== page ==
The Jurassic Park series, despite being of the most treasured in film history, isn't really one of the highest ranking from a critical perspective; it's only the original that has garnered widespread acclaim, while its sequel, even the recent more Jurassic World, receiving generally mixed reactions overall.
The third entry is seen by most as the very worst and is also the lowest grossing at the box office; and, of course, is one that boasts a plethora of daft plot holes within its tacky narrative...,
- The Kirby's method of getting Alan Grant to follow them onto the island involved the them faking a huge family business when, in actual fact, all they do is run a small plumbing company. As a result, a cheque they penned to Grant to bribe him into coming with them is of course rendered useless, but this all leads to one curious query: why on Earth did Grant not research this so called "Kirby Enterprises" conglomerate and actually cash in the fake cheque before going on this dangerous mission? That would've saved him an awful lot of hassle...
- Referring back to this, the reason the Kirby's decided to bring Grant with them is because they thought he knew the island inside out due to his previous ordeals. Except, well, one key problem: Grant was in fact on the other dinosaur island, Isla Nublar, during said ordeals. Grant published a book regarding the experience so it wouldn't have been too hard to learn this. The Kirby's even mention that Grant's book is what convinced them that he's the right man, which just further exemplifies their irrational idiocy.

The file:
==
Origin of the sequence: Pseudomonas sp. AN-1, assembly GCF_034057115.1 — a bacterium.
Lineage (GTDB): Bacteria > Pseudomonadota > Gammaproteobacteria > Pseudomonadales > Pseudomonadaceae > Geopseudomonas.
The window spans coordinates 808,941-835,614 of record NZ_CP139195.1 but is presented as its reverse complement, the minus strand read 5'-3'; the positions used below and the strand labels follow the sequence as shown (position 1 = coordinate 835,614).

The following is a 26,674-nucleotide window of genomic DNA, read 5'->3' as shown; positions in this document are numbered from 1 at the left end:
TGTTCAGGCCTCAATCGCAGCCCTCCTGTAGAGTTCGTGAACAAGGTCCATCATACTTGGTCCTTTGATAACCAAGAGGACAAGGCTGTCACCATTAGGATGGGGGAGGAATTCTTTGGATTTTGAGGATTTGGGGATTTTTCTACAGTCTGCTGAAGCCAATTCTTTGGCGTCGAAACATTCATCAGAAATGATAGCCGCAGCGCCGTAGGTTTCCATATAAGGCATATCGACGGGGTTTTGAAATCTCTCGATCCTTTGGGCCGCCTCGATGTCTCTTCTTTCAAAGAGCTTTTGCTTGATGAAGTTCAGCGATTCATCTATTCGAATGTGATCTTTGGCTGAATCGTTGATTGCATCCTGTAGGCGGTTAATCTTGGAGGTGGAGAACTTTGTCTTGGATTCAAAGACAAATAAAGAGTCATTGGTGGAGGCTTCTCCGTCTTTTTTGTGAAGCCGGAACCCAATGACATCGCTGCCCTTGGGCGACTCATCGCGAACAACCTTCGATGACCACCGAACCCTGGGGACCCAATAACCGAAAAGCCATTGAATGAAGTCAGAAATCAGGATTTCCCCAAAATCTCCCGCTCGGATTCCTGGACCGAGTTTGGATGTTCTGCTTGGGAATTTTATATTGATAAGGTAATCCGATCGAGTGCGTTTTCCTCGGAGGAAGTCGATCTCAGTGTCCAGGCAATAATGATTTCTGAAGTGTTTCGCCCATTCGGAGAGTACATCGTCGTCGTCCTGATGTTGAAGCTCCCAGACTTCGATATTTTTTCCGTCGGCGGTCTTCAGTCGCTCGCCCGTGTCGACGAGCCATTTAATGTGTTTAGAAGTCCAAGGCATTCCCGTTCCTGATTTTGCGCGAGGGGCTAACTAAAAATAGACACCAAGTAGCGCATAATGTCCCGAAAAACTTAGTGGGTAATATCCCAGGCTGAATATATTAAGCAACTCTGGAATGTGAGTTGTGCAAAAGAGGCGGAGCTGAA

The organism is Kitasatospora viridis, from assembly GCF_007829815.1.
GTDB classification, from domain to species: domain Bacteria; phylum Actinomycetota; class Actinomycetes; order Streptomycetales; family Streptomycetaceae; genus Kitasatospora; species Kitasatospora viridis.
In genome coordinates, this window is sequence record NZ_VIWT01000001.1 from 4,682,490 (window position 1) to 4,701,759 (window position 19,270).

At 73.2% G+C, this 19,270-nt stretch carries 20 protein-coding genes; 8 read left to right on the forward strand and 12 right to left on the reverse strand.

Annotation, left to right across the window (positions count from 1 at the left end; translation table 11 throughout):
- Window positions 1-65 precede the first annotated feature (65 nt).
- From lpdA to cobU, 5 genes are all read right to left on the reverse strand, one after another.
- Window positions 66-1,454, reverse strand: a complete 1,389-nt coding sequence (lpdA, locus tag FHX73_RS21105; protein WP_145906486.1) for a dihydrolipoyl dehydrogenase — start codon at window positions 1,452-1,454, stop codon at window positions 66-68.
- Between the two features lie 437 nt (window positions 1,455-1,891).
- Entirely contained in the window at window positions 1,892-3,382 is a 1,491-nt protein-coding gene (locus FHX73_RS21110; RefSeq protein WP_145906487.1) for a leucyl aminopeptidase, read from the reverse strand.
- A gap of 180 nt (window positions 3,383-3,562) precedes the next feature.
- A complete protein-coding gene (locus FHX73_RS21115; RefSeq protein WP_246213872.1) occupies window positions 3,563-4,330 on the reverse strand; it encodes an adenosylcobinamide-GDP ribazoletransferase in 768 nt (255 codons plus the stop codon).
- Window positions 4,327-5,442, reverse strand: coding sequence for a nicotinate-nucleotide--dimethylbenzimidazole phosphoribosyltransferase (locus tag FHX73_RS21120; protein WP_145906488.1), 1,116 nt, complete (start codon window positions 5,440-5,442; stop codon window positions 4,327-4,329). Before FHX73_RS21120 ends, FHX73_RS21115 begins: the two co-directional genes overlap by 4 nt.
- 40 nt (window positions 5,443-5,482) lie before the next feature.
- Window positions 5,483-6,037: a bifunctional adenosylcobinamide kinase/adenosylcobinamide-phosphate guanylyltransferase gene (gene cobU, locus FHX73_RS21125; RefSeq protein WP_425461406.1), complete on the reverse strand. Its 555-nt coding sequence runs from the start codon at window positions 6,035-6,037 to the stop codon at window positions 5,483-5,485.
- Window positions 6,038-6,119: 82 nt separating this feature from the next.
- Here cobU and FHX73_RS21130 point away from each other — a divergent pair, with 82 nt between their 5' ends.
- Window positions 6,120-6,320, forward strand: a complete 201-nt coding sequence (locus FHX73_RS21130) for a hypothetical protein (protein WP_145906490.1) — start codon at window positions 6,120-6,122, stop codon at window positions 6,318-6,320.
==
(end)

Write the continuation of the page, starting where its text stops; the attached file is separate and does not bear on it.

- Bellowing into a megaphone as loud as possible isn't the smartest thing one should do while on an island full of free roaming, man eating dinosaurs. The character's do eventually acknowledge this, but to be perfectly willing to do it in the first place is absolutely moronic.
- The Spinosaurus, strangely desparate to chase the main characters endlessly despite having much bigger things to hunt and snack on, is able to ram through a barbed, incredibly thick steel fence with no visible wounds or injuries. That's ridiculous enough, but this ludicrous strength suddenly tanks as its efforts to smash apart a rusty old door outside a rusty old building fail miserably.
- The invincibility of the satellite phone is absolutely absurd. After being swallowed up by the Spinosaurus, it's still audible from within the dinosaur's belly and from a great distance, and even still functional once pulled out of the dinosaur's soaking wet excrement god knows how many hours later. Perhaps it's a Nokia of some sort...there's no other explanation one can fathom really.
- After reacquiring this strange looking Nokia device, Alan calls Ellie for help and she immediately obliges, somehow managing to convince the Navy and Air Force to send as much of their squad as possible to rescue a bunch of nobodies who willingly and illegally went to the forbidden dinosaur island. Why would they even bother?
- Why does a man stand on the beach before the arrival of the military just to call out the names of the main characters? It's an amusing reveal but doesn't quite make sense. Could you imagine watching them devise a plan involving a man wandering onto a dinosaur ridden island and yelling as loud as he could, completely unaided or without protection? And him being totally cool with it?
- Such a relaxing finale: John Williams' memorable score, the gorgeous sunset, and three pterosaurs who just tried to drown and feed the characters to their babies soaring off into the horizon to "find a new nesting grounds", as Grant says with a pleased look. Why nobody is not even a little bit concerned about this is beyond me. So are we cool with letting savage cloned dinosaurs live amongst us now?
Thanks for reading!